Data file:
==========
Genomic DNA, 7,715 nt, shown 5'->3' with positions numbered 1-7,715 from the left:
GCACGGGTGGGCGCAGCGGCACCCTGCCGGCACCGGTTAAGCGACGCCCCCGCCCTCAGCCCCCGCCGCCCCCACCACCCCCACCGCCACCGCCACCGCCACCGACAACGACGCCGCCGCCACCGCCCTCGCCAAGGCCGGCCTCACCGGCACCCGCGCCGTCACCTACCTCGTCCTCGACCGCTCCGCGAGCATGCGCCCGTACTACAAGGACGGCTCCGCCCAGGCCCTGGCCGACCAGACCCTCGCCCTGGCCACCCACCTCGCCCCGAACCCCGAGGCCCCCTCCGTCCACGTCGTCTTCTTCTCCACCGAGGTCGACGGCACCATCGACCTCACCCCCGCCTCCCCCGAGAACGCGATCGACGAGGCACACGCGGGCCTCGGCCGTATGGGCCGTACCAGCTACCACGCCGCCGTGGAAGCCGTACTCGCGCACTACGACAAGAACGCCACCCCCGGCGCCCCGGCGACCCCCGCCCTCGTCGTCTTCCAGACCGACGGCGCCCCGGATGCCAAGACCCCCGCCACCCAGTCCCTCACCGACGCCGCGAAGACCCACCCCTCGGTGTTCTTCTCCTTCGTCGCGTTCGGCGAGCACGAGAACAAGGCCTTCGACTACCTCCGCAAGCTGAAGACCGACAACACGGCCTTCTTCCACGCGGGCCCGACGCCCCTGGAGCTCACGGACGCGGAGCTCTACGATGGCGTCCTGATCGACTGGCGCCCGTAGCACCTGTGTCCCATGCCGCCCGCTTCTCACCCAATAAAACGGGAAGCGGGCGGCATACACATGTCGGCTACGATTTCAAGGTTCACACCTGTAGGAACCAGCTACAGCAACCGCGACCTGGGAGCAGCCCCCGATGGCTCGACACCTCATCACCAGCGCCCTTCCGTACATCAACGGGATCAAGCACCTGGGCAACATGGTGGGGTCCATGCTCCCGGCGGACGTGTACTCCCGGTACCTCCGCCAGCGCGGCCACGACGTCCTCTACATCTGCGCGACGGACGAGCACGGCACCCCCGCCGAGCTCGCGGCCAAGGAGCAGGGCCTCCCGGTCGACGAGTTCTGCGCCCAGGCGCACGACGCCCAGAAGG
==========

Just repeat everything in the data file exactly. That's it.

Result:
Genomic DNA, 7,715 nt, shown 5'->3' with positions numbered 1-7,715 from the left:
GCACGGGTGGGCGCAGCGGCACCCTGCCGGCACCGGTTAAGCGACGCCCCCGCCCTCAGCCCCCGCCGCCCCCACCACCCCCACCGCCACCGCCACCGCCACCGACAACGACGCCGCCGCCACCGCCCTCGCCAAGGCCGGCCTCACCGGCACCCGCGCCGTCACCTACCTCGTCCTCGACCGCTCCGCGAGCATGCGCCCGTACTACAAGGACGGCTCCGCCCAGGCCCTGGCCGACCAGACCCTCGCCCTGGCCACCCACCTCGCCCCGAACCCCGAGGCCCCCTCCGTCCACGTCGTCTTCTTCTCCACCGAGGTCGACGGCACCATCGACCTCACCCCCGCCTCCCCCGAGAACGCGATCGACGAGGCACACGCGGGCCTCGGCCGTATGGGCCGTACCAGCTACCACGCCGCCGTGGAAGCCGTACTCGCGCACTACGACAAGAACGCCACCCCCGGCGCCCCGGCGACCCCCGCCCTCGTCGTCTTCCAGACCGACGGCGCCCCGGATGCCAAGACCCCCGCCACCCAGTCCCTCACCGACGCCGCGAAGACCCACCCCTCGGTGTTCTTCTCCTTCGTCGCGTTCGGCGAGCACGAGAACAAGGCCTTCGACTACCTCCGCAAGCTGAAGACCGACAACACGGCCTTCTTCCACGCGGGCCCGACGCCCCTGGAGCTCACGGACGCGGAGCTCTACGATGGCGTCCTGATCGACTGGCGCCCGTAGCACCTGTGTCCCATGCCGCCCGCTTCTCACCCAATAAAACGGGAAGCGGGCGGCATACACATGTCGGCTACGATTTCAAGGTTCACACCTGTAGGAACCAGCTACAGCAACCGCGACCTGGGAGCAGCCCCCGATGGCTCGACACCTCATCACCAGCGCCCTTCCGTACATCAACGGGATCAAGCACCTGGGCAACATGGTGGGGTCCATGCTCCCGGCGGACGTGTACTCCCGGTACCTCCGCCAGCGCGGCCACGACGTCCTCTACATCTGCGCGACGGACGAGCACGGCACCCCCGCCGAGCTCGCGGCCAAGGAGCAGGGCCTCCCGGTCGACGAGTTCTGCGCCCAGGCGCACGACGCCCAGAAGG